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"The secret of that astounding utterance baffles the imagination. The words boomed and crashed with a superhuman resonance which shook the spirit of the hearer like a leaf in the wind. The voix d'or has often been raved over; but in Sarah Bernhardt's voice there was more than gold: there was thunder and lightening; there was Heaven and Hell." 
-- Lytton Strachey

Sarah Bernhardt photo 


Sarah Bernhardt photo
Place: Paris, France
Photographer: Henri Manuel
jpg: University of Pennsylvania Library
Sarah Bernhardt (1844-1923), French actress who became more than just world renown -- but a phonomina that was extraordinary and sublime. Her beautiful voice, the grace of her movement, and her fiery personality made Sarah one of the most famous actresses of her day -- arguably the most famous actresses of the entire 19th century. She had a pale face with frizzy red hair and processed a voice that was so strong and beautiful -- of bell-like clarity with exquisite diction -- that she set the standard for the finest French speech and was acclaimed everywhere as "the Divine Sarah". Her real name was Henriette-Rosine Bernard.  

In 1872 she joined the company of the French Theater where she rocketed to stardom from one triumph after another. She appeared at the London Gaiety Theater in 1879, then in 1880-81 toured Denmark, Russia and America playing in "The Lady of the Camellias" (known as "Camille" in the United States) a part that seemed to be almost made for her. 

She was born the daughter of a courtesan (see Henri Gervex's "Rolla"), educated at a convent before studying at the Paris Conservatory from 1858 to 1862. Briefly, she appeared in burlesque quite unsuccessfully before finding her home in the French Theater.  She became so famous and revered - a goddess of goddesses -- a true superstar, and held court with the other artists and people like Count Robert de Montesquiou. Reportedly, one of her lovers was Dr. Samuel Jean Pozzi.  

Dr. Samuel Jean Pozzi at Home  

After playing in all the chief countries in Europe, North and South America, as well as Australia, she returned to London in 1892 where she asked Oscar Wilde to write her a play. The result was Salome but while in rehearsal the Lord Chamberlain (who acted in the capacity of the chief public sensor) banned the play from being shown.  

She returned to Paris in 1893 and managed the Renaissance Theater for six years. Then in early of 1899 "the Divine Sarah" left the  Renaissance for the larger Théâtre des National and made a bold move by taking the lead in a French production of Hamlet [1]. It was clearly a success. She repeated the impersonation of men in 1900 as the fate-ridden son of Napoleon I, in Rostand's L'Aiglon. It too was so successful she took it to London the following year. She eventually opened her own Sarah Bernhardt Theater which she managed until her death. During World War I she performed for the troops near the front lines and would ultimately be awarded the Legion of Honor.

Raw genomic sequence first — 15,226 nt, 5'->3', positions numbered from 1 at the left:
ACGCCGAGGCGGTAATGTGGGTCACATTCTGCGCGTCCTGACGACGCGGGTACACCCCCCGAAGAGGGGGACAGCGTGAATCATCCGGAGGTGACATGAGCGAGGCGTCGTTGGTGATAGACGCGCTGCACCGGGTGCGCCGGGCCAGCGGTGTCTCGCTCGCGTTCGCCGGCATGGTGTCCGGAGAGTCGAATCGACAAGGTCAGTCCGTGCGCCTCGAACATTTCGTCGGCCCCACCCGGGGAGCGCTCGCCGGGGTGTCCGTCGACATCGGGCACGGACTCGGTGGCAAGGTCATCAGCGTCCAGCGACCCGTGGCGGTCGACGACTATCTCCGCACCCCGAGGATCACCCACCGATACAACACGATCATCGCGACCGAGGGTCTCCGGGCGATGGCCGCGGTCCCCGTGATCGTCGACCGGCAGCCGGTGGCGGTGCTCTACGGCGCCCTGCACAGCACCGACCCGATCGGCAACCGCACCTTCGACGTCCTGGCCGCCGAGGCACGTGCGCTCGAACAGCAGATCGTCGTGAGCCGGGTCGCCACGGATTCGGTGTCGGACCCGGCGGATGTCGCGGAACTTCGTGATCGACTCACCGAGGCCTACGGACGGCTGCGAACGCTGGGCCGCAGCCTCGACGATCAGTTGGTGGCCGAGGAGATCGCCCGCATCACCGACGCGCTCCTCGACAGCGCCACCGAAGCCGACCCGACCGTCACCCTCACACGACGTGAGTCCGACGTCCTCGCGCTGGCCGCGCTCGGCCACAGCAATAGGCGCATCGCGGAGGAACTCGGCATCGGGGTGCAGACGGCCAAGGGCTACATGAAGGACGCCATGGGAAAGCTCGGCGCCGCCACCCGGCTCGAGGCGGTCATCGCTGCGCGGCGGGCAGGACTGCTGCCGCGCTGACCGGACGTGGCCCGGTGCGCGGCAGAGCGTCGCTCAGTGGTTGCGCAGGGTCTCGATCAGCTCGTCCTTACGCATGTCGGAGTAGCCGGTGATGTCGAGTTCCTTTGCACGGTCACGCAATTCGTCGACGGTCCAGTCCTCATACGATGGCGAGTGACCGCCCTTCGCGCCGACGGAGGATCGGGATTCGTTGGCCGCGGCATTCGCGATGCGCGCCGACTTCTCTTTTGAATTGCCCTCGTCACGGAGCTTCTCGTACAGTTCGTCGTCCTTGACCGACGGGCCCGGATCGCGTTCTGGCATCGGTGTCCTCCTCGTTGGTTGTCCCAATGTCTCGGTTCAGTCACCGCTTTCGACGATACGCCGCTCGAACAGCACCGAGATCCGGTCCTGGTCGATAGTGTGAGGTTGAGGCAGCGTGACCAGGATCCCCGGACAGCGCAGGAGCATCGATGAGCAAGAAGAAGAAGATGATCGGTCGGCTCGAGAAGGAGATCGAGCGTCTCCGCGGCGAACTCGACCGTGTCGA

Men had taken the roles of women in theater for centuries -- as far back as Shakespeare and beyond to the Greeks. However, it was exceptionally rare for a woman to have taken the lead role of a man -- and a lead role in Shakespeare's most challenging play at that.  For "the Divine Sarah" to have done it and done it successfully showed her position and power in the theater and the reverence by which she was held. 

But to say all that doesn't quite convey the magnitude of this lady. She was so  SO loved, and SO profoundly revered that to be even remotely associated with her reaped rewards. When Jules Bastien-Lepage painted her the painting won him the cross of the Legion of Honour; and when Antonio de la Gandara painted her it won him the Silver Medal at the 1900 Worlds Fair.

“Sarah Bernhardt” – the name spoke volumes well beyond her death. People were continually (and sometimes even today) evoking her name to proclaim the next rising actress superstar but rarely . . . rarely has it ever been equaled -- not in the sense of how much she completely overshadowed every one of her contemporaries including men.


Sarah Bernhardt photo 

"She understands the art of motion and attitude as no one else does, and her extraordinary personal grace never fails her."  
-- Henry James  

Jules Bastien-Lepage
French Realist Painter (1848-1884)

Sarah Bernhardt

Giovanni Boldin
Italian-French portrait painter (1845 -1931) 
 (Portrait of Sarah BERNHARDT According to the Count Stanislas Ostorog  says about 1880) 

Antonio de la Gandara

French portrait painter (1861-1917)

Sarah Bernhardt in L'Aiglon1900


By:  Natasha Wallace
Copyright 1998-2005 all rights reserved
Created 8/23/2002